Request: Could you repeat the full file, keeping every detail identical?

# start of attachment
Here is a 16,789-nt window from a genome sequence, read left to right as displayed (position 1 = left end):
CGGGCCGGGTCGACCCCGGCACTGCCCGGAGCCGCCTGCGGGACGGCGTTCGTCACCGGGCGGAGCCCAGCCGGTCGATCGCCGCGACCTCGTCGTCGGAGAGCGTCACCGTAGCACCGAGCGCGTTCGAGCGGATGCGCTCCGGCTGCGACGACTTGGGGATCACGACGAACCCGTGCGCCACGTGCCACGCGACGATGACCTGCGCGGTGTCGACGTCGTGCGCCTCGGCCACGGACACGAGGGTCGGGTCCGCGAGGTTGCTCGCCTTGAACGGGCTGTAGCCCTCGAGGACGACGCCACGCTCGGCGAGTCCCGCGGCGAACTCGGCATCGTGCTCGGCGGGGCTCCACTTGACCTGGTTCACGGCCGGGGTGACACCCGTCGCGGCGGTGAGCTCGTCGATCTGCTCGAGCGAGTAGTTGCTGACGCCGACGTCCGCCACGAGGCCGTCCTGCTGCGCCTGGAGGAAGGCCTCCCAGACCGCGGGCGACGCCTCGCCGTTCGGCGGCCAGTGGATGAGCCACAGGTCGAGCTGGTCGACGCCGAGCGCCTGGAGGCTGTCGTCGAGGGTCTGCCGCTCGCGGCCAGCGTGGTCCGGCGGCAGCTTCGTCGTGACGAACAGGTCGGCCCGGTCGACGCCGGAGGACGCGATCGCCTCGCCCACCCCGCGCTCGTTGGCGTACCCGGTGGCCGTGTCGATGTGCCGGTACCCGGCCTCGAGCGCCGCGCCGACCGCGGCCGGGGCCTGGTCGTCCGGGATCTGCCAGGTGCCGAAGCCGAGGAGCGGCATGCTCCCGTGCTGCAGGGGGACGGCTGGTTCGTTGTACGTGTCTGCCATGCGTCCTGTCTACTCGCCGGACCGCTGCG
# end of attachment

Here is a 16,789-nt window from a genome sequence, read left to right as displayed (position 1 = left end):
CGGGCCGGGTCGACCCCGGCACTGCCCGGAGCCGCCTGCGGGACGGCGTTCGTCACCGGGCGGAGCCCAGCCGGTCGATCGCCGCGACCTCGTCGTCGGAGAGCGTCACCGTAGCACCGAGCGCGTTCGAGCGGATGCGCTCCGGCTGCGACGACTTGGGGATCACGACGAACCCGTGCGCCACGTGCCACGCGACGATGACCTGCGCGGTGTCGACGTCGTGCGCCTCGGCCACGGACACGAGGGTCGGGTCCGCGAGGTTGCTCGCCTTGAACGGGCTGTAGCCCTCGAGGACGACGCCACGCTCGGCGAGTCCCGCGGCGAACTCGGCATCGTGCTCGGCGGGGCTCCACTTGACCTGGTTCACGGCCGGGGTGACACCCGTCGCGGCGGTGAGCTCGTCGATCTGCTCGAGCGAGTAGTTGCTGACGCCGACGTCCGCCACGAGGCCGTCCTGCTGCGCCTGGAGGAAGGCCTCCCAGACCGCGGGCGACGCCTCGCCGTTCGGCGGCCAGTGGATGAGCCACAGGTCGAGCTGGTCGACGCCGAGCGCCTGGAGGCTGTCGTCGAGGGTCTGCCGCTCGCGGCCAGCGTGGTCCGGCGGCAGCTTCGTCGTGACGAACAGGTCGGCCCGGTCGACGCCGGAGGACGCGATCGCCTCGCCCACCCCGCGCTCGTTGGCGTACCCGGTGGCCGTGTCGATGTGCCGGTACCCGGCCTCGAGCGCCGCGCCGACCGCGGCCGGGGCCTGGTCGTCCGGGATCTGCCAGGTGCCGAAGCCGAGGAGCGGCATGCTCCCGTGCTGCAGGGGGACGGCTGGTTCGTTGTACGTGTCTGCCATGCGTCCTGTCTACTCGCCGGACCGCTGCG